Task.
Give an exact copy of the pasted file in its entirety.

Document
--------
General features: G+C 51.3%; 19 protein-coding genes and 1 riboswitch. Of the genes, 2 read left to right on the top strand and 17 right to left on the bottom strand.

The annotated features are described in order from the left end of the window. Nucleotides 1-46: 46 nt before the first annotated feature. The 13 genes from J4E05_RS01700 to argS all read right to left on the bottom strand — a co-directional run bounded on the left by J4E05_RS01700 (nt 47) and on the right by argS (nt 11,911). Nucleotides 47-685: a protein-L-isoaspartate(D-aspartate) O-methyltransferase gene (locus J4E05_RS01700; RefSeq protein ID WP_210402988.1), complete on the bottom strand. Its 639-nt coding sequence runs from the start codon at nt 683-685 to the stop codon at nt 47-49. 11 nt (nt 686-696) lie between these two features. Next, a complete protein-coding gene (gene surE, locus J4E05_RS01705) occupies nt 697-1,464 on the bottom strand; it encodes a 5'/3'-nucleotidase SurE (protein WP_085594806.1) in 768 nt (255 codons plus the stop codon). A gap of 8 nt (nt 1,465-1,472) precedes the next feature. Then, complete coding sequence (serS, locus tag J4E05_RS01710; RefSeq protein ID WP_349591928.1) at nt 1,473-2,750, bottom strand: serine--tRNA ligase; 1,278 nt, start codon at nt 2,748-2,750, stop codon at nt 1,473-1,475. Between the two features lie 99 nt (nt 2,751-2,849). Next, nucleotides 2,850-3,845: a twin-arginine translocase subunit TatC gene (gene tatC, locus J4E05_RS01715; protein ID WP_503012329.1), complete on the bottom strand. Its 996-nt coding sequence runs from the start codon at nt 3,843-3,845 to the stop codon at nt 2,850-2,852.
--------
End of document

General features: G+C 51.3%; 19 protein-coding genes and 1 riboswitch. Of the genes, 2 read left to right on the top strand and 17 right to left on the bottom strand.

The annotated features are described in order from the left end of the window. Nucleotides 1-46: 46 nt before the first annotated feature. The 13 genes from J4E05_RS01700 to argS all read right to left on the bottom strand — a co-directional run bounded on the left by J4E05_RS01700 (nt 47) and on the right by argS (nt 11,911). Nucleotides 47-685: a protein-L-isoaspartate(D-aspartate) O-methyltransferase gene (locus J4E05_RS01700; RefSeq protein ID WP_210402988.1), complete on the bottom strand. Its 639-nt coding sequence runs from the start codon at nt 683-685 to the stop codon at nt 47-49. 11 nt (nt 686-696) lie between these two features. Next, a complete protein-coding gene (gene surE, locus J4E05_RS01705) occupies nt 697-1,464 on the bottom strand; it encodes a 5'/3'-nucleotidase SurE (protein WP_085594806.1) in 768 nt (255 codons plus the stop codon). A gap of 8 nt (nt 1,465-1,472) precedes the next feature. Then, complete coding sequence (serS, locus tag J4E05_RS01710; RefSeq protein ID WP_349591928.1) at nt 1,473-2,750, bottom strand: serine--tRNA ligase; 1,278 nt, start codon at nt 2,748-2,750, stop codon at nt 1,473-1,475. Between the two features lie 99 nt (nt 2,751-2,849). Next, nucleotides 2,850-3,845: a twin-arginine translocase subunit TatC gene (gene tatC, locus J4E05_RS01715; protein ID WP_503012329.1), complete on the bottom strand. Its 996-nt coding sequence runs from the start codon at nt 3,843-3,845 to the stop codon at nt 2,850-2,852.